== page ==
From John Ray's shorter notes
December 16, 2017
Is your blood pressure too high?
I don't intend to make this set of essays a medical one but I do at times mention findings from medical research that are of particular interest -- and blood pressure is very widely attended to. Many doctors measure it every time you visit. So it is clearly of some importance. In particular, high blood pressure is often a precursor to heart attacks and stroke -- which are no fun at all.
So it attracted a lot of controversy recently when the American medical authorities (The American College of Cardiology/American Heart Association (ACC/AHA)) increased the level at which blood pressure becomes a problem. Previously the maximum "safe" level was 140/90, which happens to be about where my blood pressure levels are. The new "safe" level is 130/80. Above that level you should receive treatment to bring your pressure down. That has of course thrown tens of millions into the "diseased" basket -- which produced howls of outrage from many sources -- including me.
A recent article In JAMA by a Dr. Philip Greenland has however hit back and said that the problem is the high level of unhealthy lifestyles among Americans -- including unhealthy diets. He said that the critics are shooting the messenger -- and his article is overall a good defence of the new guidelines
An article by the ever-skeptical Prof. John Ionnadis is more cautious, however. He doesn't altogether disagree with the new guidelines but points out that the reseasrch on whih it is based has some rather large flaws if used to guide policy. It is good reseearch but as a basis for public policy guidelins, extraordinary rigor is required in the research. The big flaw in the existing research being that it is based on an unrepresentative sample of people who already had heart symptoms. How far can we generalize from them? Possibly not at all and probably only weakly,
I would like to add some further criticisms: Some of the benefits of therapy were tiny. Adding one extra drug to a conventional regime, for instance, gave an improvement in health outcomes of just one half of one percent (0.54). That could well be illusory. The authors appear to rely on the finding being statistically significant but, given the large sample size (9361) practically everything is guaranteed to be significant. Statistical significance in that case means nothing.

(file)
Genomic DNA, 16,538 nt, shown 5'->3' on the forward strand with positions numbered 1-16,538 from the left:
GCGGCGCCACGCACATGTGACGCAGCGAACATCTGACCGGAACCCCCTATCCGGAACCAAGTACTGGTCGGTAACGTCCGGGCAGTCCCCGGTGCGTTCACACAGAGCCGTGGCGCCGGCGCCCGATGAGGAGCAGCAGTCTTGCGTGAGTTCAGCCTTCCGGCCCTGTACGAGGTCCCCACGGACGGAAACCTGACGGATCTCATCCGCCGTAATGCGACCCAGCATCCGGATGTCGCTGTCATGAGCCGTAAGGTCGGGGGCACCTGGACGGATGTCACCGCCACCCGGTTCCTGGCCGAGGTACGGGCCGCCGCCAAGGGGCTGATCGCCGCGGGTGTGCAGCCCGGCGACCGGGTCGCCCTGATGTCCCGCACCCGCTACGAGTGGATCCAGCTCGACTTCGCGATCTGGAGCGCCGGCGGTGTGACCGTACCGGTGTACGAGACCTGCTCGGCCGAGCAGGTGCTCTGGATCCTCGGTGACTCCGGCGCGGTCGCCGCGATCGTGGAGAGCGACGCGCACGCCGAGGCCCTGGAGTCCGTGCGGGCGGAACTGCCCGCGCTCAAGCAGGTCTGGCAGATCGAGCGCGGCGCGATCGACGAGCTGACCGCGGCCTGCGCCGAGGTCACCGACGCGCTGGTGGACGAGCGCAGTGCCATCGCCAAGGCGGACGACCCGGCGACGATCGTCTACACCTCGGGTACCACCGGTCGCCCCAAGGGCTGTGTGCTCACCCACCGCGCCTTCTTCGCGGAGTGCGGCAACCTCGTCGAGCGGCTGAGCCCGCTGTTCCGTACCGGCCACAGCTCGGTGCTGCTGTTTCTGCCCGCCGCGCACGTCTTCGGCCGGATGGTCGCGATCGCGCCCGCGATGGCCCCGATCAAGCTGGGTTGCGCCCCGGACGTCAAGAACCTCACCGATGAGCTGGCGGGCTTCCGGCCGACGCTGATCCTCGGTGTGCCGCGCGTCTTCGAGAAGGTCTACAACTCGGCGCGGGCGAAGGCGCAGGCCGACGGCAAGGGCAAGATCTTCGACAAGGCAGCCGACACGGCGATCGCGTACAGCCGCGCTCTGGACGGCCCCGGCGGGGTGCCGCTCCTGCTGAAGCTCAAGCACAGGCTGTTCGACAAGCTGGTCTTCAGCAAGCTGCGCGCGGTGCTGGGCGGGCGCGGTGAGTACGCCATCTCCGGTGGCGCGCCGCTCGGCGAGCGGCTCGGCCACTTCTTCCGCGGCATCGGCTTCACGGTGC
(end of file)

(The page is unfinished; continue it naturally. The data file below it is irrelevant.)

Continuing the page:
One also has to be pretty suspicious about the proportion of the population who have ideal cardiovascular health -- from 0.5% in a population of African American individuals to 12% in workers in a South Florida health care organization. One understands that Africans do tend to die younger but saying that 99.5% of that population has some degree of risk seems extreme -- perhaps extreme enough for the finding to be ignored.
A final difficulty I see lies principally with Dr Greenland's article. He stresses the importance of a "healthy" diet in getting heart attacks down. That's a very conventional view but is it right? And if it is right, how do we know our diet is healthy? Up until a couple of years ago fat was regarded as bad and sugar as safe, but that has now been stood on its head. The opposite is now the accepted wisdom. So color me skeptical. If there is such a thing as a healthy diet, I doubt if anyone knows what it is. So what do I eat to avoid a heart attack. I don't think Dr Greenland or anyone else knows.
So I come down to the conclusion by Prof. Ioannidis, who states, "The ability to generalize these gains across diverse settings in clinical practice and to use limited resources wisely remains an open challenge." In other words, we don't know when someone would be helped by the new guidelines. They are a long way from gospel.
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